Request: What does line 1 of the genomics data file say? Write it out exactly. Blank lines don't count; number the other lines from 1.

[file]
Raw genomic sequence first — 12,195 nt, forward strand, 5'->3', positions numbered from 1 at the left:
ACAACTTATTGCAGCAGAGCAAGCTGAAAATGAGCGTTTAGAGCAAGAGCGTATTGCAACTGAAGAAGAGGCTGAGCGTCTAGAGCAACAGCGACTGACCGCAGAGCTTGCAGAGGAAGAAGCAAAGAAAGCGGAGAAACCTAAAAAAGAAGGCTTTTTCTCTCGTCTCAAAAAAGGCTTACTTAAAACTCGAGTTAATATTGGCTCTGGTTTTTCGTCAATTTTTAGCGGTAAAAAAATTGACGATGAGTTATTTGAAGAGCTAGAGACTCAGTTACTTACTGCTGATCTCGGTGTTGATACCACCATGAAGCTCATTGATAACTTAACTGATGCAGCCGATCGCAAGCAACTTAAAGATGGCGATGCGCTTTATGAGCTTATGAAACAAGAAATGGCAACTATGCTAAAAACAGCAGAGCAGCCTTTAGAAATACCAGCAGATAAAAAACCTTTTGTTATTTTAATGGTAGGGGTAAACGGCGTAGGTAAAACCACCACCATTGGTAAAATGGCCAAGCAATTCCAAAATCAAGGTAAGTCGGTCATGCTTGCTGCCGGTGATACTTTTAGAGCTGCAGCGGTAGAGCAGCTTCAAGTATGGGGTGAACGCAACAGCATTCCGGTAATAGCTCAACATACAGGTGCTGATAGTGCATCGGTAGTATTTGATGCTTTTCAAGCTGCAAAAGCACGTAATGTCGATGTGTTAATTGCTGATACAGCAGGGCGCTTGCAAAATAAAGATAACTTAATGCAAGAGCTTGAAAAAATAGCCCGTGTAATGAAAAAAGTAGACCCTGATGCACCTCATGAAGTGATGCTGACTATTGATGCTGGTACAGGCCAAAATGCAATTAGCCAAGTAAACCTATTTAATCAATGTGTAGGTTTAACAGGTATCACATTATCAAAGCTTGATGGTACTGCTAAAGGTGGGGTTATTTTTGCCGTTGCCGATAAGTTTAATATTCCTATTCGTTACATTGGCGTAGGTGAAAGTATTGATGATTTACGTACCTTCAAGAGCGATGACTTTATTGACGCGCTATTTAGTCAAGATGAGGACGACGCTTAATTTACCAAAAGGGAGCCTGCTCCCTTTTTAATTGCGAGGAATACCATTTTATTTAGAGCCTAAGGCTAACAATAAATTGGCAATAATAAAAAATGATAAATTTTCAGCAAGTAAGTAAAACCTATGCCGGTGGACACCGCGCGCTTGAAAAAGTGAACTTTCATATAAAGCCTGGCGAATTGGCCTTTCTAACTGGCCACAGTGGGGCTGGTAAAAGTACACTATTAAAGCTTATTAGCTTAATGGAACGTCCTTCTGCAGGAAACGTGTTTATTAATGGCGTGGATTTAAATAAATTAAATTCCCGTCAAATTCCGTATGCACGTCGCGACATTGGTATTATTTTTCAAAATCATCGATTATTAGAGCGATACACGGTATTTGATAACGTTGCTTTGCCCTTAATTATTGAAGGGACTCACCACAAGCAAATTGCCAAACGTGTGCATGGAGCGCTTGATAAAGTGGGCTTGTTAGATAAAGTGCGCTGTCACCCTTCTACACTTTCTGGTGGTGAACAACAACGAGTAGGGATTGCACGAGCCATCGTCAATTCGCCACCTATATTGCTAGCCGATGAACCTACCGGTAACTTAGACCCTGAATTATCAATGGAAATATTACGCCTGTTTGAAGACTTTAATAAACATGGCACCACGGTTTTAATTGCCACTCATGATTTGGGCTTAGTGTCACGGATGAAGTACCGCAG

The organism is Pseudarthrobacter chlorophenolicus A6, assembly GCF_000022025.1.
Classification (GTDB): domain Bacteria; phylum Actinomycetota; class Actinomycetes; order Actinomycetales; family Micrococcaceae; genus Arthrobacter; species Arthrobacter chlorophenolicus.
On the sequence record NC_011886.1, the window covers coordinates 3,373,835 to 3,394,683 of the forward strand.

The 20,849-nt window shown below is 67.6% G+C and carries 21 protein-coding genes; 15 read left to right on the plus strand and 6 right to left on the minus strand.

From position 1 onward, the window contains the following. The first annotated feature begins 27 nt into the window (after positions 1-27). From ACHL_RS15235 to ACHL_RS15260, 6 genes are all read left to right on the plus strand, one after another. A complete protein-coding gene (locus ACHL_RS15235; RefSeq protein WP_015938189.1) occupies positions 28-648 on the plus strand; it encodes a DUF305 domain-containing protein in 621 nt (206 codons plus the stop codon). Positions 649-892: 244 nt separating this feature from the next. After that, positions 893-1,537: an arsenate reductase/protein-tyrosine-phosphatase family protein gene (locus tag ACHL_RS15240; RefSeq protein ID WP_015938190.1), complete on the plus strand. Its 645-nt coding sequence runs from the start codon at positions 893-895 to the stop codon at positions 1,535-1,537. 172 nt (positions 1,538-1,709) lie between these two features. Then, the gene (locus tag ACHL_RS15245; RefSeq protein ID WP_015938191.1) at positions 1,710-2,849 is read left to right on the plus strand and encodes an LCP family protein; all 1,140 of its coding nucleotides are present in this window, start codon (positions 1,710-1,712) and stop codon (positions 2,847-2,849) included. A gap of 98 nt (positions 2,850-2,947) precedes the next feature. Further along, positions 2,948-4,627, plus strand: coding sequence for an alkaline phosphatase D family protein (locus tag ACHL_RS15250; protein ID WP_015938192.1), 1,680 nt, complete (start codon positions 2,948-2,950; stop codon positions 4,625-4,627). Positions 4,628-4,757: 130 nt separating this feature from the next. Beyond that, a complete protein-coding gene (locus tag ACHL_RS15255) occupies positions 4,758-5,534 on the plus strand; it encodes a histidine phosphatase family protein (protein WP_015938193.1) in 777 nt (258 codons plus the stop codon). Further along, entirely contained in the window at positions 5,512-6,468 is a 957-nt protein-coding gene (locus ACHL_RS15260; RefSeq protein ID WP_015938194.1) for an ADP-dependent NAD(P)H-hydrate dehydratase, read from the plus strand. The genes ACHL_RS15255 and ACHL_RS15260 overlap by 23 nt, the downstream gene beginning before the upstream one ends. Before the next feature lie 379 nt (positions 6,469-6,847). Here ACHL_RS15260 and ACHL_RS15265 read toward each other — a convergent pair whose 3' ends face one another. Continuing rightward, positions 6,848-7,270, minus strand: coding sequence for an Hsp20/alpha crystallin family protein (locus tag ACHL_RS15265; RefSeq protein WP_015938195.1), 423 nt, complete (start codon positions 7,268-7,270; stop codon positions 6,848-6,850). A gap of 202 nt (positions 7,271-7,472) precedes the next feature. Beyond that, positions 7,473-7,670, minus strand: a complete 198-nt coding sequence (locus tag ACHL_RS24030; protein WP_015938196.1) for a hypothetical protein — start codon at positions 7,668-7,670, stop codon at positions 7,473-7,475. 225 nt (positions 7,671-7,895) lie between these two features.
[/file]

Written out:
Raw genomic sequence first — 12,195 nt, forward strand, 5'->3', positions numbered from 1 at the left: